The well-being of animals used in animal tests is questionable, even apart from the tests themselves, which might be very painful and in some cases cause chronic problems. The living conditions of the animals are poor, they live in confined spaces – rats that are fond of climbing, for example, can live their whole life in cages so low that they can’t even stand up on their back legs – and get no stimulation whatsoever.

There are a lot of alternatives for animal tests, and it has also been proven over and over again that results of tests conducted on animals cannot be directly transferred to humans, but require further research. When it comes to animals raised for their tissues, the problem could easily be resolved by using donated human tissues, which can be done the same way as donating organs – something you might want to consider doing!

On the campaign website you can find more information about the campaign, about animal testing and it’s alternatives (unfortunately only in Finnish).

In the face of change

I’m sorry for the silence lately, I’ve been so busy with life that the blog has been of less priority. Now we are however all moved in to our new apartment in Helsinki, our wedding is in the past (yes, I just got married – more about that and the great vegan food we had during the wedding in another post), and next week I start my new job.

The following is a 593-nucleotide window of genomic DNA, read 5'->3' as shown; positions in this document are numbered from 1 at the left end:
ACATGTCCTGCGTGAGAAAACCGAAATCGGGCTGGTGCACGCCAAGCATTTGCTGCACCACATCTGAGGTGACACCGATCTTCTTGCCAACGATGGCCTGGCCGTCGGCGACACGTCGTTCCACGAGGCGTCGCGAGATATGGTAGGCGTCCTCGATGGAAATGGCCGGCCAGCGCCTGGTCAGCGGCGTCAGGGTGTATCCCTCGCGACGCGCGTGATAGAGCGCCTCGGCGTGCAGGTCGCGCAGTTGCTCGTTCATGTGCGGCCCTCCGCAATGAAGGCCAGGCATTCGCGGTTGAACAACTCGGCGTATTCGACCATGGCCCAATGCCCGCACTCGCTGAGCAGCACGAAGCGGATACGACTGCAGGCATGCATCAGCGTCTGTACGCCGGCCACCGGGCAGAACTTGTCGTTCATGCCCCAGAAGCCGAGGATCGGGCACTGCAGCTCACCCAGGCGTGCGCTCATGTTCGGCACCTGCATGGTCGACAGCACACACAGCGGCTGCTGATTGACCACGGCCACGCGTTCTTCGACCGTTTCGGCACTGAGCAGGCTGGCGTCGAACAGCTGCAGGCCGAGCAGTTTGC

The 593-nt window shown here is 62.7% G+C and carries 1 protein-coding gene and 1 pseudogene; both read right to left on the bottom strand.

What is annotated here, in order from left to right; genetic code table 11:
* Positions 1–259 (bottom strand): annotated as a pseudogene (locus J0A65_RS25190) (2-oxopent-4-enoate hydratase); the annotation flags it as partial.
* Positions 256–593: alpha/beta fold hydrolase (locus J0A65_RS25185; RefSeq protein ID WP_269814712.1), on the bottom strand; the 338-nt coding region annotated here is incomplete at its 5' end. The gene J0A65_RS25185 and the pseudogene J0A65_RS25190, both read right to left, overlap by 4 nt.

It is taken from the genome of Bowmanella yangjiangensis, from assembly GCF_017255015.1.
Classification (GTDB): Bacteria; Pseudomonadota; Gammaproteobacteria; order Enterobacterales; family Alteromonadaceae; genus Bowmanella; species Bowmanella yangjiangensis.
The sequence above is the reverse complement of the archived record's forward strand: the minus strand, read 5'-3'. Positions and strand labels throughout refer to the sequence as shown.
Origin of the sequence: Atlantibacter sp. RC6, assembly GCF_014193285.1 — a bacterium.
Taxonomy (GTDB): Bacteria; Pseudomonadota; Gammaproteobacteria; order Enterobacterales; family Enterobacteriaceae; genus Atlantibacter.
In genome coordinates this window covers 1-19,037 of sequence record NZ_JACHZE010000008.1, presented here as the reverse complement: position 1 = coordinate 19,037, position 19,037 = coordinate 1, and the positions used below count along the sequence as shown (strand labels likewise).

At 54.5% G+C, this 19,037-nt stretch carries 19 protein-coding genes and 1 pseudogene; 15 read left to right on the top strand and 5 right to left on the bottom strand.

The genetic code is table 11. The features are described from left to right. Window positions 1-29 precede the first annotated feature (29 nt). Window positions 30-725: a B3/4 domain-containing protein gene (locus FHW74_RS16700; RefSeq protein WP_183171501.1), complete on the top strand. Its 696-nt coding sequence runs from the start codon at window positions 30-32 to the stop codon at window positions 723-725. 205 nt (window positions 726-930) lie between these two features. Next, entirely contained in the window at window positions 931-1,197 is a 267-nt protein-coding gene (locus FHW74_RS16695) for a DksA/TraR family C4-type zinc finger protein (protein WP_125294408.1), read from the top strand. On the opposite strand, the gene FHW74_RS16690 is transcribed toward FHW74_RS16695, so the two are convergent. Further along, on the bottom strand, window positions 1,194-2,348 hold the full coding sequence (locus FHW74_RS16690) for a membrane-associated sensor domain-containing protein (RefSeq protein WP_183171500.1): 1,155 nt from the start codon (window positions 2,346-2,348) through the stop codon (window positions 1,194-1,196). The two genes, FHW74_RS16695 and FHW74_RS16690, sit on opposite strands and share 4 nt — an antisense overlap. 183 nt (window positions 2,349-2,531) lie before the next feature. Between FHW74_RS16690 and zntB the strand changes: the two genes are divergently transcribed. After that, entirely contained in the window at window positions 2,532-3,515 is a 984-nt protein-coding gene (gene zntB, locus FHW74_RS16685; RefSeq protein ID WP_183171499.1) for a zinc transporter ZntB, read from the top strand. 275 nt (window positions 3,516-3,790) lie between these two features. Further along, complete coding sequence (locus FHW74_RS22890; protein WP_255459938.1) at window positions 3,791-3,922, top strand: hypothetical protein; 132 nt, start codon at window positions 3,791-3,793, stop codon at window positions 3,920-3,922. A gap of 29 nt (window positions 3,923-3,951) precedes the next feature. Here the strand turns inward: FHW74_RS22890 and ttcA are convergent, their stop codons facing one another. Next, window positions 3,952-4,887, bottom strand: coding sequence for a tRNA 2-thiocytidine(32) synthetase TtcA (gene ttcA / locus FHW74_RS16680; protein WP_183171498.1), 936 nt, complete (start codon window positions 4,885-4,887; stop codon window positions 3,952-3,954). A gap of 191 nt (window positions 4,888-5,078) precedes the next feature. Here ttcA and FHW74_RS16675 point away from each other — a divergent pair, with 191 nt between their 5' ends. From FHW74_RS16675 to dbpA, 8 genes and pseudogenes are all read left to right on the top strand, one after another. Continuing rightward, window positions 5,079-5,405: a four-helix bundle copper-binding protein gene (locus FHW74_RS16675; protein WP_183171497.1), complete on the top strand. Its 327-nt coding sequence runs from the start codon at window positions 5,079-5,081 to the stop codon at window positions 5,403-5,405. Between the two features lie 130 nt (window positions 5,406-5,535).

I’ve just been in Helsinki for a few days now, except the visits I’ve made during the last month since R moved down here. I’m a countryside girl and my thought when I knew we were moving to a big city was something like “Oh no, how can I stand it with all the buildings, traffic, people and busyness?”, but the fact is that I pretty much love the area where we live already. It’s close to the water and beaches, it has several parks and other nature areas and nice places to go walking or running, and still it only takes about 15 minutes to go to the city center by public transport. I think I can enjoy my life here.

The fact that Helsinki is a bigger city also means more options of vegan food, products and restaurants, which I haven’t had time to check out that much yet, but I will, sooner or later. One place that I have had time to visit though, is the all vegan store Heluna Shop in Sörnäinen (Torkkelinkatu 3C, close to the metro station). It’s small and cosy and the woman working there when we visited was very friendly. The store sells some food stuffs, shoes, hygiene products, household products, cosmetics, books, vitamins and even dog food – all vegan. The store is open Tuesdays 1 pm- 7 pm, Wednesdays and Thursdays 1 pm- 5 pm and Saturdays 10 am- 2 pm. Check it out if you happen to be in Helsinki! If you’re not, but live somewhere else in Finland or in Europe they also have an online shop.

EU (almost) free of animal tested cosmetics

As of today, the 11th of March, a new directive concerning animal testing of cosmetics will finally be taken into use in the European Union. In theory this means that it is from now on illegal to sell animal tested cosmetics within the EU. In practice, it is a bit more complicated than that, but it is still a huge step in the right direction.